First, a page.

Crania Academia

Peter Wood

In May 1840, the United States Exploring Expedition captured a Fijian chief, Veidovi, who was reported to have led an ambush of the crew of a commercial ship, the Charles Doggett. More than half a dozen of the ship’s crew had been killed and cannibalized. Seven years later, when William Hudson, captain of the Peacock, threw him in irons, Veidovi blandly admitted his part in the affair. Fijians had been killing and eating foreign sailors for a long time.

American justice, however, required that Veidovi be brought back to the United States for trial—an action that Ann Fabian in her new book The Skull Collectors: Race, Science, and America’s Unburied Dead, likens to “rendition” (in the sense of the U.S. capturing members of Al Qaeda on foreign soil and transporting them across international boundaries):

The Americans had no legal authority to arrest Veidovi, but savage ways lacked standing as a defense in Hudson’s idea of civilized practice.

Fabian (professor of American studies and history at Rutgers) characterizes the capture, Veidovi’s farewells to his people, the gifts the Americans gave to the remaining chiefs, and the promise they made to bring Veidovi back “a better man,” as merely “good colonial theater.” She also casts doubt on the validity of the accusations (“a yarn” told by a dissipated Irish beachcomber) and picks over the discrepancies in the various surviving accounts.

When the U.S. Exploring Expedition finally arrived home in New York Harbor in June 1842, Veidovi was wasting away with tuberculosis. He died two days later. Before he was buried in the Brooklyn Navy Yard, however, someone removed Veidovi’s head, which was preserved for scientific study—and which is still to be found apparently deep within the Smithsonian’s collections. It is this beheading in the name of science that brings Veidovi’s story within the compass of Fabian’s book, a tart and disapproving account of the stumbling efforts of 19th-century scientists to make sense of human diversity by collecting, classifying, and studying skulls.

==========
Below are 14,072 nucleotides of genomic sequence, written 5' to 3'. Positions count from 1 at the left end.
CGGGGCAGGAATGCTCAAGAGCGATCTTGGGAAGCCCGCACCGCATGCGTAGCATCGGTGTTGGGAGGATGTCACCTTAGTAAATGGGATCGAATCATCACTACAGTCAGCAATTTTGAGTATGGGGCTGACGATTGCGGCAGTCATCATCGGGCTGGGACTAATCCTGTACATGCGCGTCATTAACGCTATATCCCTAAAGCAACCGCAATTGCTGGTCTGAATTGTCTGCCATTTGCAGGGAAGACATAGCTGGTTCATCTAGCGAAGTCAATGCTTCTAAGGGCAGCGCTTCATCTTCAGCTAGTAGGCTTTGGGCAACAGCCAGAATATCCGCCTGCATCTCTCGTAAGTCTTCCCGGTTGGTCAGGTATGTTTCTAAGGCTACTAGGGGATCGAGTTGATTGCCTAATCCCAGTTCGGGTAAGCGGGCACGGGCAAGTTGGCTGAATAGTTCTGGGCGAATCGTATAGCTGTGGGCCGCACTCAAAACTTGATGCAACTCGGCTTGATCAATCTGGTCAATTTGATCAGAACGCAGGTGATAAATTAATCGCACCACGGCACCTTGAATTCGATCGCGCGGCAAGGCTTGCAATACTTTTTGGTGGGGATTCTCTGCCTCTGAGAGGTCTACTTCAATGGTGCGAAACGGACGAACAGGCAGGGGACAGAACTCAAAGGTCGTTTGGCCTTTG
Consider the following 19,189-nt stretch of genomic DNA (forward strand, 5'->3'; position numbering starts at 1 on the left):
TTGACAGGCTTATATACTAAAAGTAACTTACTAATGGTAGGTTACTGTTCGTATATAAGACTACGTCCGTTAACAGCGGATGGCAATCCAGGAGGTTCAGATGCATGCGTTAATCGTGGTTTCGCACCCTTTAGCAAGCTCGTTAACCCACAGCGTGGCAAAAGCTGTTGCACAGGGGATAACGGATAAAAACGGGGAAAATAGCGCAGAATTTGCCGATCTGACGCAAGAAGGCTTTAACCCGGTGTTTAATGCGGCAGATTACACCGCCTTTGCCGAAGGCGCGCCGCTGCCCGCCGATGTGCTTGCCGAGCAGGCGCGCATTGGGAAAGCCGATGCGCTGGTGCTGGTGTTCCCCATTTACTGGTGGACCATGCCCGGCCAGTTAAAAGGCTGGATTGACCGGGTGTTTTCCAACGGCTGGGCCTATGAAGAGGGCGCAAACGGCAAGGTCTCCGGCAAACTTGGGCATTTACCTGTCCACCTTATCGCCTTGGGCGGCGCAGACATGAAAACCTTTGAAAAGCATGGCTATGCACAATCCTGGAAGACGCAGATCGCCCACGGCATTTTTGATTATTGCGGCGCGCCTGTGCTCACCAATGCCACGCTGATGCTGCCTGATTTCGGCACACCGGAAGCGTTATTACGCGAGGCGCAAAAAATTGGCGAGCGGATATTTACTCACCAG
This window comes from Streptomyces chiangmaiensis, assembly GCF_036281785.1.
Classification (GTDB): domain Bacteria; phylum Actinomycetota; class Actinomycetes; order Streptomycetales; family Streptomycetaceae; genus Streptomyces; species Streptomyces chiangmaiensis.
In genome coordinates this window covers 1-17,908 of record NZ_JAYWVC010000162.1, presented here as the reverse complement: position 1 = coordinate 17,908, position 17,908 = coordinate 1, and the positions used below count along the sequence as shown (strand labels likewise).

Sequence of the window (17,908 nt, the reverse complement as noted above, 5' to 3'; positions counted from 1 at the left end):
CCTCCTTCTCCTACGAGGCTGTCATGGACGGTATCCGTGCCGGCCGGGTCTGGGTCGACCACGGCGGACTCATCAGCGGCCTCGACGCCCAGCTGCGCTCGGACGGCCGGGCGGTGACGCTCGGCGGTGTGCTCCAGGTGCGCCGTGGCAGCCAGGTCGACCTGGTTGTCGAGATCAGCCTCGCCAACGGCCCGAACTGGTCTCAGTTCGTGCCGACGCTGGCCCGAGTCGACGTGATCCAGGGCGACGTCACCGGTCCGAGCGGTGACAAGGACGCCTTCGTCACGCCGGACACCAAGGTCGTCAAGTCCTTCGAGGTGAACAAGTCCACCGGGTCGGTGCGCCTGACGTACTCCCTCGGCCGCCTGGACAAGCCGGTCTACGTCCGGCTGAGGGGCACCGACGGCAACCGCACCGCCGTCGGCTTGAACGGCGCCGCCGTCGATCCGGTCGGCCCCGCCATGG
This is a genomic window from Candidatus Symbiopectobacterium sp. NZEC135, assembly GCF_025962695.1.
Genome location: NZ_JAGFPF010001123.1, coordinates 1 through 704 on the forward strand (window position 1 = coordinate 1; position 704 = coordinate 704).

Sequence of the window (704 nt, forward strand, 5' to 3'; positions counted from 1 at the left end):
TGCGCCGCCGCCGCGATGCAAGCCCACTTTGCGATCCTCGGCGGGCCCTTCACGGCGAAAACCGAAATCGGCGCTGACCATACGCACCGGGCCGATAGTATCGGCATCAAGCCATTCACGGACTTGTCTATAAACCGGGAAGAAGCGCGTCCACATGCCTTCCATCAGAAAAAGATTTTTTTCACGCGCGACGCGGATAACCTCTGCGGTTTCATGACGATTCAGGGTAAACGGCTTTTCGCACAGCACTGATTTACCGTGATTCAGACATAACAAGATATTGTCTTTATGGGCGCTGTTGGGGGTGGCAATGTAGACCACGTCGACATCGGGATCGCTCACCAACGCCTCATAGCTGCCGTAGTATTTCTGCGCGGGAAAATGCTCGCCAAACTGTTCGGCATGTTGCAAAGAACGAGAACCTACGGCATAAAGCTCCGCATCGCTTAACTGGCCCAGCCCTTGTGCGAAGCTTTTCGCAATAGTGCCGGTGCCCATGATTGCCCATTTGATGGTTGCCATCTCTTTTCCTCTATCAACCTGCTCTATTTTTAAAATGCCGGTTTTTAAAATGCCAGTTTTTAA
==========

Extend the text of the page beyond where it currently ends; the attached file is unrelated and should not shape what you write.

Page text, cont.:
Readers of Stephan Jay Gould’s The Mismeasure of Man (first published 1981) will recognize the main character in Fabian’s story: Samuel George Morton (1799-1851), the Philadelphia naturalist whose attempts to quantify the cranial volume of skulls from different races were taken up by apologists for slavery. Indignation against Morton is all too easy. His scientific work stands entirely discredited; he appears to have been naïve about the use others would make of his work; he was a cheerleader for the innate superiority of Caucasians; he seems to have been indifferent to the hardships of his black Philadelphia neighbors; and he fostered widespread grave robbing aimed in particular at gathering the remains of American Indians.

The Native American Graves Protection and Repatriation Act (NAGPRA-Public Law, passed in 1990) is a kind of Samuel George Morton Repudiation Statute. In my view, NAGPRA overreaches. It requires the return of human remains that have scant connection or none at all to any living tribe, and it undermines legitimate scientific inquiry. The controversy over Kennewick Man exemplifies the problems with NAGPRA.

Though Ann Fabian can’t resist deploring his work and making fun of Morton, she allows him some modest dignity:

Although historians have condemned his contribution to “scientific racism,” we can credit with contribution to modern methodology. He turned an unwieldy collection of skulls into information he could exchange with collectors, naturalists, and scholars.

Fabian also shows that Morton had a “gift for making and keeping friends;” and that he struggled financially for many years to bring his magnum opus, Crania Americana, to the attention of both the scientific community and the general public. He comes across in this account as intelligent, kind, and rather selfless. In Fabian’s picturing, he is morally obtuse rather than malignant.